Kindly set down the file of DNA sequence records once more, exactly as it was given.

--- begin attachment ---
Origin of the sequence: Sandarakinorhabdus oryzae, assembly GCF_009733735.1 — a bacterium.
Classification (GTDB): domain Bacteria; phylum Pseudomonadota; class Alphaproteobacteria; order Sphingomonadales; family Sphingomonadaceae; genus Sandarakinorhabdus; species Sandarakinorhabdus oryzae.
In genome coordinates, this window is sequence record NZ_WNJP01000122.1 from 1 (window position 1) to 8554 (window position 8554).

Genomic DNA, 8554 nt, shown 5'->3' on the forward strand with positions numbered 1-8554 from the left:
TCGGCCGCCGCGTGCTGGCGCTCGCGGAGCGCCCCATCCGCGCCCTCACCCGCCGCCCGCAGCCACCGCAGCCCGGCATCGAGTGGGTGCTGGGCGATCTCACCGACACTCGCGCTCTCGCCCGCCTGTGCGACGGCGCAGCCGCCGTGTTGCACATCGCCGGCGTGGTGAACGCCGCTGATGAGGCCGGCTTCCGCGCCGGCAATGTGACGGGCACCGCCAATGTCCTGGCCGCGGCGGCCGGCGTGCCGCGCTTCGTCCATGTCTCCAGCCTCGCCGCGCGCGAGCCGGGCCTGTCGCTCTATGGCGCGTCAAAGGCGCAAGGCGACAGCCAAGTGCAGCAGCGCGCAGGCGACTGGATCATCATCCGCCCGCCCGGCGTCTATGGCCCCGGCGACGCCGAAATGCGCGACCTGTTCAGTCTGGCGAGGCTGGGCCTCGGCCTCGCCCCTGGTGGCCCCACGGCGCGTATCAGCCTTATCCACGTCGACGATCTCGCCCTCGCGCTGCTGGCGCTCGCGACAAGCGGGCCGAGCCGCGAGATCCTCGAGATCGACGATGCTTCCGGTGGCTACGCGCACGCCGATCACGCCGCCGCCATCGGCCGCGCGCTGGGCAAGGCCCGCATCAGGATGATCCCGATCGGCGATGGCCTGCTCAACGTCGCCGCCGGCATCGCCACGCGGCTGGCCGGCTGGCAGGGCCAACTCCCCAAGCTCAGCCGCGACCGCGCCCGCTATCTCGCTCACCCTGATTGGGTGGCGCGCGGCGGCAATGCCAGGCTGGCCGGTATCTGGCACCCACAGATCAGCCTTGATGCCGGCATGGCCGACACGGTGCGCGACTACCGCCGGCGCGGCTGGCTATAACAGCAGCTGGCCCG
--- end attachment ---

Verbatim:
Origin of the sequence: Sandarakinorhabdus oryzae, assembly GCF_009733735.1 — a bacterium.
Classification (GTDB): domain Bacteria; phylum Pseudomonadota; class Alphaproteobacteria; order Sphingomonadales; family Sphingomonadaceae; genus Sandarakinorhabdus; species Sandarakinorhabdus oryzae.
In genome coordinates, this window is sequence record NZ_WNJP01000122.1 from 1 (window position 1) to 8554 (window position 8554).

Genomic DNA, 8554 nt, shown 5'->3' on the forward strand with positions numbered 1-8554 from the left:
TCGGCCGCCGCGTGCTGGCGCTCGCGGAGCGCCCCATCCGCGCCCTCACCCGCCGCCCGCAGCCACCGCAGCCCGGCATCGAGTGGGTGCTGGGCGATCTCACCGACACTCGCGCTCTCGCCCGCCTGTGCGACGGCGCAGCCGCCGTGTTGCACATCGCCGGCGTGGTGAACGCCGCTGATGAGGCCGGCTTCCGCGCCGGCAATGTGACGGGCACCGCCAATGTCCTGGCCGCGGCGGCCGGCGTGCCGCGCTTCGTCCATGTCTCCAGCCTCGCCGCGCGCGAGCCGGGCCTGTCGCTCTATGGCGCGTCAAAGGCGCAAGGCGACAGCCAAGTGCAGCAGCGCGCAGGCGACTGGATCATCATCCGCCCGCCCGGCGTCTATGGCCCCGGCGACGCCGAAATGCGCGACCTGTTCAGTCTGGCGAGGCTGGGCCTCGGCCTCGCCCCTGGTGGCCCCACGGCGCGTATCAGCCTTATCCACGTCGACGATCTCGCCCTCGCGCTGCTGGCGCTCGCGACAAGCGGGCCGAGCCGCGAGATCCTCGAGATCGACGATGCTTCCGGTGGCTACGCGCACGCCGATCACGCCGCCGCCATCGGCCGCGCGCTGGGCAAGGCCCGCATCAGGATGATCCCGATCGGCGATGGCCTGCTCAACGTCGCCGCCGGCATCGCCACGCGGCTGGCCGGCTGGCAGGGCCAACTCCCCAAGCTCAGCCGCGACCGCGCCCGCTATCTCGCTCACCCTGATTGGGTGGCGCGCGGCGGCAATGCCAGGCTGGCCGGTATCTGGCACCCACAGATCAGCCTTGATGCCGGCATGGCCGACACGGTGCGCGACTACCGCCGGCGCGGCTGGCTATAACAGCAGCTGGCCCG